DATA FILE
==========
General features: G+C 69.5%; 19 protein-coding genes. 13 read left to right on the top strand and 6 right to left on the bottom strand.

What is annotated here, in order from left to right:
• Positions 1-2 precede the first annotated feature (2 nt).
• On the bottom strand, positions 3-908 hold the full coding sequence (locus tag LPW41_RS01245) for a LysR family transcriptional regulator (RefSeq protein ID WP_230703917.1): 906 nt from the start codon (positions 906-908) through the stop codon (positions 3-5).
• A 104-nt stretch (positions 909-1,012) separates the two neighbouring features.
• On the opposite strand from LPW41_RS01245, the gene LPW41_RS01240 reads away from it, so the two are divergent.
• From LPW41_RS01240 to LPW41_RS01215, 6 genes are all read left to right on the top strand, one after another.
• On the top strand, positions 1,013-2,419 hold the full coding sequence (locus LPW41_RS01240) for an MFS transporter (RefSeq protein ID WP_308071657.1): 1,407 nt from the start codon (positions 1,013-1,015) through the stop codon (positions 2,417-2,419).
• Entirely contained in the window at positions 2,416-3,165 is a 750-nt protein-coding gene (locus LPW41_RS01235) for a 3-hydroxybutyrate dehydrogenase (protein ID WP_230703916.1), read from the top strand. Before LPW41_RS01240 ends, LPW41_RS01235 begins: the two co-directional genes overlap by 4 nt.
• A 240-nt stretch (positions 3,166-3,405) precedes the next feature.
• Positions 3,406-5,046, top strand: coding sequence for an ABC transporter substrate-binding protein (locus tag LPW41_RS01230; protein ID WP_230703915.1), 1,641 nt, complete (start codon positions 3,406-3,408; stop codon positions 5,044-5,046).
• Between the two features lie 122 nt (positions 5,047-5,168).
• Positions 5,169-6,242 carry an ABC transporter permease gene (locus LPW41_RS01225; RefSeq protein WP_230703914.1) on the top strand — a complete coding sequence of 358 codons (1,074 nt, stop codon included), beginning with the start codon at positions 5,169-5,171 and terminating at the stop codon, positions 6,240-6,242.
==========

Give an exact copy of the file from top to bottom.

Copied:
General features: G+C 69.5%; 19 protein-coding genes. 13 read left to right on the top strand and 6 right to left on the bottom strand.

What is annotated here, in order from left to right:
• Positions 1-2 precede the first annotated feature (2 nt).
• On the bottom strand, positions 3-908 hold the full coding sequence (locus tag LPW41_RS01245) for a LysR family transcriptional regulator (RefSeq protein ID WP_230703917.1): 906 nt from the start codon (positions 906-908) through the stop codon (positions 3-5).
• A 104-nt stretch (positions 909-1,012) separates the two neighbouring features.
• On the opposite strand from LPW41_RS01245, the gene LPW41_RS01240 reads away from it, so the two are divergent.
• From LPW41_RS01240 to LPW41_RS01215, 6 genes are all read left to right on the top strand, one after another.
• On the top strand, positions 1,013-2,419 hold the full coding sequence (locus LPW41_RS01240) for an MFS transporter (RefSeq protein ID WP_308071657.1): 1,407 nt from the start codon (positions 1,013-1,015) through the stop codon (positions 2,417-2,419).
• Entirely contained in the window at positions 2,416-3,165 is a 750-nt protein-coding gene (locus LPW41_RS01235) for a 3-hydroxybutyrate dehydrogenase (protein ID WP_230703916.1), read from the top strand. Before LPW41_RS01240 ends, LPW41_RS01235 begins: the two co-directional genes overlap by 4 nt.
• A 240-nt stretch (positions 3,166-3,405) precedes the next feature.
• Positions 3,406-5,046, top strand: coding sequence for an ABC transporter substrate-binding protein (locus tag LPW41_RS01230; protein ID WP_230703915.1), 1,641 nt, complete (start codon positions 3,406-3,408; stop codon positions 5,044-5,046).
• Between the two features lie 122 nt (positions 5,047-5,168).
• Positions 5,169-6,242 carry an ABC transporter permease gene (locus LPW41_RS01225; RefSeq protein WP_230703914.1) on the top strand — a complete coding sequence of 358 codons (1,074 nt, stop codon included), beginning with the start codon at positions 5,169-5,171 and terminating at the stop codon, positions 6,240-6,242.